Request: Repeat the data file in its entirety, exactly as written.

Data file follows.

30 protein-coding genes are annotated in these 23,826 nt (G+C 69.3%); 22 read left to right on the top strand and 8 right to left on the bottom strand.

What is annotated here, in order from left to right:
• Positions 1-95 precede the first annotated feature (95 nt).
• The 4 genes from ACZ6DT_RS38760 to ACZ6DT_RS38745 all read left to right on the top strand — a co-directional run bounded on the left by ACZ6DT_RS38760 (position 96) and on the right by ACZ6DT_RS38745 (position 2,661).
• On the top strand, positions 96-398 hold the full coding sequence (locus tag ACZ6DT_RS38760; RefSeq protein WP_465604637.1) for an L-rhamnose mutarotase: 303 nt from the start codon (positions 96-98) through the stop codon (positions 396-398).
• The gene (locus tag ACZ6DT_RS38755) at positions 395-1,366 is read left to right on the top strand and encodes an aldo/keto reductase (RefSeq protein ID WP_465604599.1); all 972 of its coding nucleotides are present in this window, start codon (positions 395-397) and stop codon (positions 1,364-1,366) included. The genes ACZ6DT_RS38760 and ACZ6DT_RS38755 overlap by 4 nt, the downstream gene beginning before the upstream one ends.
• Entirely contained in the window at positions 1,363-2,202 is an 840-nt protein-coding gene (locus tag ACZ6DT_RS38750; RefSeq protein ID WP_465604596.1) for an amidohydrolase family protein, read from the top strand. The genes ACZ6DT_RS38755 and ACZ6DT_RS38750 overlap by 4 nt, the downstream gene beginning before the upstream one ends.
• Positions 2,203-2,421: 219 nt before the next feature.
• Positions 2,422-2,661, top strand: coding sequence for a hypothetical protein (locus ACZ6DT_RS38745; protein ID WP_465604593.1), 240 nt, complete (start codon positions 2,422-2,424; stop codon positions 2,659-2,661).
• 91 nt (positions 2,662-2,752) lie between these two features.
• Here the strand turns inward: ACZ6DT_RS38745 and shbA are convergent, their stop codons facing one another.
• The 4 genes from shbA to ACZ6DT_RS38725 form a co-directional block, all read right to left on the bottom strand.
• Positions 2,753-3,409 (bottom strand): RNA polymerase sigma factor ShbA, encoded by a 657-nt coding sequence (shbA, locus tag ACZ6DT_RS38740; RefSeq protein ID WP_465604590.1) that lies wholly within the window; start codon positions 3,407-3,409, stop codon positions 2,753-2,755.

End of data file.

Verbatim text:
30 protein-coding genes are annotated in these 23,826 nt (G+C 69.3%); 22 read left to right on the top strand and 8 right to left on the bottom strand.

What is annotated here, in order from left to right:
• Positions 1-95 precede the first annotated feature (95 nt).
• The 4 genes from ACZ6DT_RS38760 to ACZ6DT_RS38745 all read left to right on the top strand — a co-directional run bounded on the left by ACZ6DT_RS38760 (position 96) and on the right by ACZ6DT_RS38745 (position 2,661).
• On the top strand, positions 96-398 hold the full coding sequence (locus tag ACZ6DT_RS38760; RefSeq protein WP_465604637.1) for an L-rhamnose mutarotase: 303 nt from the start codon (positions 96-98) through the stop codon (positions 396-398).
• The gene (locus tag ACZ6DT_RS38755) at positions 395-1,366 is read left to right on the top strand and encodes an aldo/keto reductase (RefSeq protein ID WP_465604599.1); all 972 of its coding nucleotides are present in this window, start codon (positions 395-397) and stop codon (positions 1,364-1,366) included. The genes ACZ6DT_RS38760 and ACZ6DT_RS38755 overlap by 4 nt, the downstream gene beginning before the upstream one ends.
• Entirely contained in the window at positions 1,363-2,202 is an 840-nt protein-coding gene (locus tag ACZ6DT_RS38750; RefSeq protein ID WP_465604596.1) for an amidohydrolase family protein, read from the top strand. The genes ACZ6DT_RS38755 and ACZ6DT_RS38750 overlap by 4 nt, the downstream gene beginning before the upstream one ends.
• Positions 2,203-2,421: 219 nt before the next feature.
• Positions 2,422-2,661, top strand: coding sequence for a hypothetical protein (locus ACZ6DT_RS38745; protein ID WP_465604593.1), 240 nt, complete (start codon positions 2,422-2,424; stop codon positions 2,659-2,661).
• 91 nt (positions 2,662-2,752) lie between these two features.
• Here the strand turns inward: ACZ6DT_RS38745 and shbA are convergent, their stop codons facing one another.
• The 4 genes from shbA to ACZ6DT_RS38725 form a co-directional block, all read right to left on the bottom strand.
• Positions 2,753-3,409 (bottom strand): RNA polymerase sigma factor ShbA, encoded by a 657-nt coding sequence (shbA, locus tag ACZ6DT_RS38740; RefSeq protein ID WP_465604590.1) that lies wholly within the window; start codon positions 3,407-3,409, stop codon positions 2,753-2,755.